Understanding party positions is important for political engagement. It can help you to think about which party might be best aligned with your values and interests. Better understanding party positions can help you choose who to vote for, which party to join. You can check out party positions in their platforms, issues during elections, platforms outline priorities and plans for government. Parties hold policy conventions where members can propose and vote on policies and positions.

While all parties condemn gender based violence, the policies they think are best to address the issue can significantly vary.  For example, while the 2015 federal Liberal, NDP, and Green parties included an inquiry into the missing and murdered Indigenous women across Canada in their platforms, the Conservative party of Canada rejected the benefit of an inquiry and instead reiterated their “Action Plan to Address Family Violence and Violent Crimes Against Aboriginal Women and Girls”.

Federal Political Parties


  • At their most recent policy convention, the Liberals passed a motion on protecting LGBTQ rights and refugees and calling on the Minister of Foreign Affairs not to allow for the deportation of individuals to countries where the safety and security of human life is threatened because of sexual orientation or gender identity.
  • 2015 Federal Campaign Platform


New Democratic Party

  • 2015 Federal Campaign Platform
  • During their 2016 policy convention, the NDP policy document recognized the belief that “ending violence against women by investing in prevention, education, and counselling, and by improving access to justice and protection of victims’ rights”, and “adequate, sustained and multi-year funding to expand access to shelter and transition houses to support women fleeing violence”.

Green Party of Canada

Provincial & Territorial Political Parties

What is being done now?

Key Laws

Federal Laws exist under the Criminal Code pertaining to the use of physical and sexual violence, including:


Criminal Code

Assault (causing bodily harm, with a weapon and aggravated assault)

Section 265-268

Kidnapping & forcible confinement

Section 279

Trafficking in persons

Section 279.01

Abduction of a young person

Section 280-283

Homicide - murder, attempted murder, infanticide and manslaughter

Section 229-231, 235

Sexual assault (as well as sexual assault causing bodily harm, with a weapon and aggravated sexual assault)

Section 271-273

Sexual offences against children and youth

Section 151-153, 155, 170-172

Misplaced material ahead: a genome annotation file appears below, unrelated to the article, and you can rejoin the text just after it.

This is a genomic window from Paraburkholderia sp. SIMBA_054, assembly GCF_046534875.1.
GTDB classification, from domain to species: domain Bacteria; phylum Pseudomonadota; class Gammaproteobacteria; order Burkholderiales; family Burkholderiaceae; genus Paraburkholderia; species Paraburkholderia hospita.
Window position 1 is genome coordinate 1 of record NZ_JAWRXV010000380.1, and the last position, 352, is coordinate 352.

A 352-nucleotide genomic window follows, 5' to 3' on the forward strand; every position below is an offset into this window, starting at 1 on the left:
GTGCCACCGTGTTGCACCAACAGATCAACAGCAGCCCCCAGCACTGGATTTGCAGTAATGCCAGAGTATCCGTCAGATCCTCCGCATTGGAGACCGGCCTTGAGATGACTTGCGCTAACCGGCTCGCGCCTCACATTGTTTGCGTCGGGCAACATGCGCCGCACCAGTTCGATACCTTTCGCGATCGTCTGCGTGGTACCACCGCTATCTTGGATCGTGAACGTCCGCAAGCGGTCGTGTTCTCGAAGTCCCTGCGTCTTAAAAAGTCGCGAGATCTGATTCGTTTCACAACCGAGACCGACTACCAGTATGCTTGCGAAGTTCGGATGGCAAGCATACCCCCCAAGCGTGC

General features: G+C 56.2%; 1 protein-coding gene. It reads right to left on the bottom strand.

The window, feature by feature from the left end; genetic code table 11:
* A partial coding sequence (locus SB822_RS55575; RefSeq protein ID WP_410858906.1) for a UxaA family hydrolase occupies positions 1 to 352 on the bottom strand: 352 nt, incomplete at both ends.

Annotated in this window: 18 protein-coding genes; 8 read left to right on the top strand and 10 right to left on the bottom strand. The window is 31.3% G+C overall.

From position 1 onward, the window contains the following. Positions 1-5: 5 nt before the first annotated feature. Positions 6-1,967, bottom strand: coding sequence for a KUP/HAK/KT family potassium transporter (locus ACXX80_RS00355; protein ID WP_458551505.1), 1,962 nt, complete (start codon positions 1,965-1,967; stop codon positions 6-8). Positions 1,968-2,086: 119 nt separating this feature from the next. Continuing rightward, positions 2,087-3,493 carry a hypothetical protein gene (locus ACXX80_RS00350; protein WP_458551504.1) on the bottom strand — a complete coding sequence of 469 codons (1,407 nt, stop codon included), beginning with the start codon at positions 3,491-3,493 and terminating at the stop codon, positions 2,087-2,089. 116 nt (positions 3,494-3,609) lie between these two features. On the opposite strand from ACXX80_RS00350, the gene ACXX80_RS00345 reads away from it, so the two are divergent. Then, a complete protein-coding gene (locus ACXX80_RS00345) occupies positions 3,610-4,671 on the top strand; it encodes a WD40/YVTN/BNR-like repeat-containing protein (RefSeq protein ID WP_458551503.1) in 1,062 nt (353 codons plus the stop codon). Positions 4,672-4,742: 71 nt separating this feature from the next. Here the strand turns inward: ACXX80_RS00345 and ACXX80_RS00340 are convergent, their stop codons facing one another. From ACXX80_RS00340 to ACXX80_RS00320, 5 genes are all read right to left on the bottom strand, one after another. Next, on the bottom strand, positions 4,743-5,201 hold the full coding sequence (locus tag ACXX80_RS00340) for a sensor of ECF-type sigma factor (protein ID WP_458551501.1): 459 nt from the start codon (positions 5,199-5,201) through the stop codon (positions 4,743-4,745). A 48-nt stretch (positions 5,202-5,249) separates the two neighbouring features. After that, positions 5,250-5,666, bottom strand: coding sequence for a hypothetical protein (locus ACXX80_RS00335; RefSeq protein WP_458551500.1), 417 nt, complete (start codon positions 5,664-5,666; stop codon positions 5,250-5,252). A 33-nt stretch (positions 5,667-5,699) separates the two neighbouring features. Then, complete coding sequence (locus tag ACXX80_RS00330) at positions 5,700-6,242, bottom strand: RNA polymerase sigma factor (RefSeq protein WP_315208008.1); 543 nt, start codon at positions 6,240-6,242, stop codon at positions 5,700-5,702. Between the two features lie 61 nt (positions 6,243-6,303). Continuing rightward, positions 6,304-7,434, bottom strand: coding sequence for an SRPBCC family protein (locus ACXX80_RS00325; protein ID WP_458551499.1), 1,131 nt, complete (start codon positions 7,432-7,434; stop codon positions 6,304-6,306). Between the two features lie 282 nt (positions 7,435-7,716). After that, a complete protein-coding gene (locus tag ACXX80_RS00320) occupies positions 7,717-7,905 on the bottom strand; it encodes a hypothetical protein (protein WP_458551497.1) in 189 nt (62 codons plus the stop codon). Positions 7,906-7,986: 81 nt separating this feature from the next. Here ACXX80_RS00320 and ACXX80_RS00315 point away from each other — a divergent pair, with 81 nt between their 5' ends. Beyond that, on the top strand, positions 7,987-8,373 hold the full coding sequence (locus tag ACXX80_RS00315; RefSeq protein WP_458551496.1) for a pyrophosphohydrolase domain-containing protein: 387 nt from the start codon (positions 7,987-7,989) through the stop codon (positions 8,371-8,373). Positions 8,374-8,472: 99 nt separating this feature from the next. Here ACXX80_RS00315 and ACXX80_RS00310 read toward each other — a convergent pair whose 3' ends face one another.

Child pornography

Section 163.1

In terms of the laws that cover gender based violence, the resources available to survivors, and the policies for prevent, there is tremendous variation across the provinces and territories.

Feature: The Judicial Accountability through Sexual Assault Training Act (The JUST Act) serves to give transparency to sexual assault education and training for judges. This will be achieved by amedning the Judges Act to constrain eligibility for appointments to the judiciary to only individuals that have undertaken sexual assault education. The JUST Act further compels the Canadian Judicial Council to give reports pertaining to the continuing education seminars regarding sexual assault law. It also amends the Criminal Code to require the judiciary to offer written reasons in all sexual assault decisions. In May 2017, The JUST Act was passed in the House of Commons with unanimous support. It is now undergoing the next step of becoming a law by being reviewed by the Canadian Senate.

This bill demostrates the opportunity to make change through cross-party cooperation and women’s leadership. The bill was introduced by former leader of the Conservative Party of Canada and was supported by other parties to pass the House of Commons. It is very rare for a Private Member’s Bill (a bill proposed by someone outside government) to pass as this one did. There is opportunity for collaboration and change!

Provincial & Territorial Government Actions

  • British Columbia: Does not have specific legislation on family violence, and instead covers this area under their Family Law Act section 38 and their Victims of Crime Act.
  • Quebec: Does not have specific legislation on family violence, and instead covers violent actions against children in their Youth Protection Act.

Why do policies matter?

Survivors of gender-based violence often have their experiences dismissed, and are the subject of “victim-blaming” for the violence that they have endured. In February 2017, the Globe and Mail revealed that 1 in 5 sexual assault allegations within Canada are dismissed as baseless and therefore, unfounded. This is unique to sexual assault, as this dismissal by police is at a rate which is “dramatically higher than that of other types of crime.” Despite the unwillingness of society, including law enforcement agencies to believe survivors, it is a misconception that sexual assault is more heavily misreported than other crimes.

In fact, only between 2 through 8 percent of complaints are false reports, which is analogous to the false reporting rate of other crimes. The quick dismissal of sexual violence cases by Canadian police consequently “distorts” Canada’s crime statistics in this area to appear less than they actually are.


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